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Frank Sharry Statement on Immigration Subcommittee Hearing on Immigration Raids

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Today the House Judiciary Committee’s Subcommittee on Immigration, Citizenship, Refugees and International Law will hold a hearing on the government’s handling of immigration raids and criminalization of immigrant workers. Below is a statement from Frank Sharry, Executive Director of America’s Voice.

“Chairman Zoe Lofgren (D-CA) and the members of the House Immigration Subcommittee are to be commended for taking a serious look at the Bush Administration’s handling of immigration raids, and its strategy of prosecuting immigrant workers as criminals while treating abusive employers with kid gloves. While the raid on Agriprocessors brought horrific tales of worker abuse to light, the company still has not been held accountable, while the plant’s workers, their families, and the larger community have been devastated. This hearing will expose the human cost of the federal government’s enforcement strategies, the infectiveness of our current immigration policies, and the need for common-sense immigration reform.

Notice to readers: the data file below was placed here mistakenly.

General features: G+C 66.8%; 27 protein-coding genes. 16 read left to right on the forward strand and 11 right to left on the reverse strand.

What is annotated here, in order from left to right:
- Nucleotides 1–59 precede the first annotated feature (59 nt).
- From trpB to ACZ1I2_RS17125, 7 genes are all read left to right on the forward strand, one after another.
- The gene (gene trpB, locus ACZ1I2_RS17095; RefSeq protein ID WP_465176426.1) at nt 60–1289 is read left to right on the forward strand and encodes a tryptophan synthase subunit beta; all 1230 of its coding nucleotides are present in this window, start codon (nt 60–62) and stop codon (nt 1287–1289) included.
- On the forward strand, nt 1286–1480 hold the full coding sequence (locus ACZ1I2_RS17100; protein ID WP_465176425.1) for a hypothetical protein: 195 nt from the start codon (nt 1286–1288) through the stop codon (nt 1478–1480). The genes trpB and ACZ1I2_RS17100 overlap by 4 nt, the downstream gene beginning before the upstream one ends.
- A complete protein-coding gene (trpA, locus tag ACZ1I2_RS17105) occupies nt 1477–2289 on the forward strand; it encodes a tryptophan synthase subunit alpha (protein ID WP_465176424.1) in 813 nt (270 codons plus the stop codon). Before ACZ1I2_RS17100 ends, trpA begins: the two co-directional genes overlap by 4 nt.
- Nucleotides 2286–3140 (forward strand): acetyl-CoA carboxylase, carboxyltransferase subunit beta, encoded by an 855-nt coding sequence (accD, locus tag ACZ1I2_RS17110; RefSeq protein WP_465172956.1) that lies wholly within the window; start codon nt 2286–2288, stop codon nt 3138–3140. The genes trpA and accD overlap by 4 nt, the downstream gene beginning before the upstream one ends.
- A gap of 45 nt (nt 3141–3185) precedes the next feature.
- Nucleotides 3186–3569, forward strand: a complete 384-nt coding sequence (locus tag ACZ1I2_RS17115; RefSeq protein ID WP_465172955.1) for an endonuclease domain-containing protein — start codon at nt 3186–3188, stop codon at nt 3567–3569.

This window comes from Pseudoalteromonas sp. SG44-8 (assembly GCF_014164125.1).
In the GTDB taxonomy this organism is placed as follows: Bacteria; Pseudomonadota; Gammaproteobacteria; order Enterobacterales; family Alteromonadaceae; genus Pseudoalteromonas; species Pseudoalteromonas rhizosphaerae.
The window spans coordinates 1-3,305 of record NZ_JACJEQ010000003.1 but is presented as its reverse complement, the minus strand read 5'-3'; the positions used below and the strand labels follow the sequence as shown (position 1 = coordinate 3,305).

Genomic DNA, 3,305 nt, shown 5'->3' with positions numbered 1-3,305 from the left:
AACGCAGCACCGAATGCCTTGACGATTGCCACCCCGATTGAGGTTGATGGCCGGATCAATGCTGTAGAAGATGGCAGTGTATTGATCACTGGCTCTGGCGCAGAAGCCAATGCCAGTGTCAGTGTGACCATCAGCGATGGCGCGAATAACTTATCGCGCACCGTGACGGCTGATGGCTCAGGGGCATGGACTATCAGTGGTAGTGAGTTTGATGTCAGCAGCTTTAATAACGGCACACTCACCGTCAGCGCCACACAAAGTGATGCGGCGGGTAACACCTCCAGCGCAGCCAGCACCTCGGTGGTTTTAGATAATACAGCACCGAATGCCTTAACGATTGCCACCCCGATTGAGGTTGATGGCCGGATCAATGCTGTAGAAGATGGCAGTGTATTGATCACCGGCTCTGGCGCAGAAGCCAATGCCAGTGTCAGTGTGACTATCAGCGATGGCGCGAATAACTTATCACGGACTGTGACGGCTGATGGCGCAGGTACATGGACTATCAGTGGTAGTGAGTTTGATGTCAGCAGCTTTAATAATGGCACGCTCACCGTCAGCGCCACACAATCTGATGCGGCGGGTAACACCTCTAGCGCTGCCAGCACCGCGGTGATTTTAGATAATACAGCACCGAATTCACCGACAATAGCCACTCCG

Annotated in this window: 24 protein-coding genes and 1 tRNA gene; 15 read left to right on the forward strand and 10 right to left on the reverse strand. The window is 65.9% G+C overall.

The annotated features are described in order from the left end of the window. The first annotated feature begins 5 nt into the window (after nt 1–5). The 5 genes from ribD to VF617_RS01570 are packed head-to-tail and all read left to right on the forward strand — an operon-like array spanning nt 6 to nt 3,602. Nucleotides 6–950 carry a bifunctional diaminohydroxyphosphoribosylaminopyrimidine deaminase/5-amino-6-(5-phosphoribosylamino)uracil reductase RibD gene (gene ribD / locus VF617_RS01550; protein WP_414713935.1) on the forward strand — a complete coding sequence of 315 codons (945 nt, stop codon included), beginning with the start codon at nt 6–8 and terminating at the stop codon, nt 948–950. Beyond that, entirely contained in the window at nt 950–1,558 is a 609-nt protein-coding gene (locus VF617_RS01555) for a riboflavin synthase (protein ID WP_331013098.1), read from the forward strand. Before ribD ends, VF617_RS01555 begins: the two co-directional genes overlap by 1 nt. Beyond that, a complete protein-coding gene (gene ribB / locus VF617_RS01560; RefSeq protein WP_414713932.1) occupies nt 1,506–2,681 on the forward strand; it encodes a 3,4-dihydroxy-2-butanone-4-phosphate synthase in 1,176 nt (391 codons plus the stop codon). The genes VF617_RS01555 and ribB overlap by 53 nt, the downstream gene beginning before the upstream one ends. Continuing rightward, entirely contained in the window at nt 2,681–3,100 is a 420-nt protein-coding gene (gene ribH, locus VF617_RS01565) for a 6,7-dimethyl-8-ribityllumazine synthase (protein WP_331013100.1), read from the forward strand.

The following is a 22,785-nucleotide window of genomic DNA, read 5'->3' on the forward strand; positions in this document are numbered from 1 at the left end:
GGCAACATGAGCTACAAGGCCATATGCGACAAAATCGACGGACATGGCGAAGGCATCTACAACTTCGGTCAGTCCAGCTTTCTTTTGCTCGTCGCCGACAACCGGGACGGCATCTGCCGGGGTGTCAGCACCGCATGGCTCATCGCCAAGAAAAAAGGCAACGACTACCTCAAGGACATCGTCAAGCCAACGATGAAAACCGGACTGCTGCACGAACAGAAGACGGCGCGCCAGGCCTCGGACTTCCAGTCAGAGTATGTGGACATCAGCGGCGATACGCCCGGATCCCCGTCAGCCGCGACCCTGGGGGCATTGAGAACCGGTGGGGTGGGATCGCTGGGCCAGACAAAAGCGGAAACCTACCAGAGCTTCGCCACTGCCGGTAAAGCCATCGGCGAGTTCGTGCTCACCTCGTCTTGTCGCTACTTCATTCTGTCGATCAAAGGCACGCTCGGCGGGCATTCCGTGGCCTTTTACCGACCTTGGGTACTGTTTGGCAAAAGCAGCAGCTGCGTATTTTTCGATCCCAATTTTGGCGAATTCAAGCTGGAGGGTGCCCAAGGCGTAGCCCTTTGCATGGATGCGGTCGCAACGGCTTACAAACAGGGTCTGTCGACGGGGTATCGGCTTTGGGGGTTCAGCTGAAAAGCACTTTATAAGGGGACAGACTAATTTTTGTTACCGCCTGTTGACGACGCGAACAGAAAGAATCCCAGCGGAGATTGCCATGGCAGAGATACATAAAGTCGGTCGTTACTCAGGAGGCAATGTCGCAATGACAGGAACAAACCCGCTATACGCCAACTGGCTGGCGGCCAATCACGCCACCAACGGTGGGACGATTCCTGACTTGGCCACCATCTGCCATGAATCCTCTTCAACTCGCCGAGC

“In a recent Washington Post story, Stewart Baker of the Department of Homeland Security blamed the Administration’s lopsided enforcement strategy on Congress: ‘Why are employers not punished more often? Because the laws we have don’t really authorize that,’ (“In Immigrant Cases, Employers Feel the Pressure,” Spencer Hsu, July 21, 2008). But in 2007 the Administration fined only 17 companies for breaking immigration laws, and only 2% of ICE’s criminal immigration arrests were of managers or employers while over 98% were of workers. Moreover, the Administration has made labor law enforcement an afterthought rather than a priority, and the Department of Labor and Department of Homeland Security can’t even get their stories straight about whether they ‘coordinated’ on the Postville raid or not.
“Clearly, the Administration’s strategy is to target the little guy-the immigrant worker-and let the big guy off the hook. This may pay in big headlines, but it is certainly not an effective policy approach. The real solution is tough, consistent enforcement against unscrupulous employers and a program that requires undocumented workers to come of the shadows and apply for legal status.

“I applaud the Subcommittee for holding this hearing today, and encourage Congress to continue to hold the Bush Administration and abusive employers accountable for their roles in perpetuating our broken immigration system. In addition to strong oversight of the Bush Administration, Congress must also enact a tough, fair, and practical immigration reform law that will restore control and order to our immigration system and protect all workers.”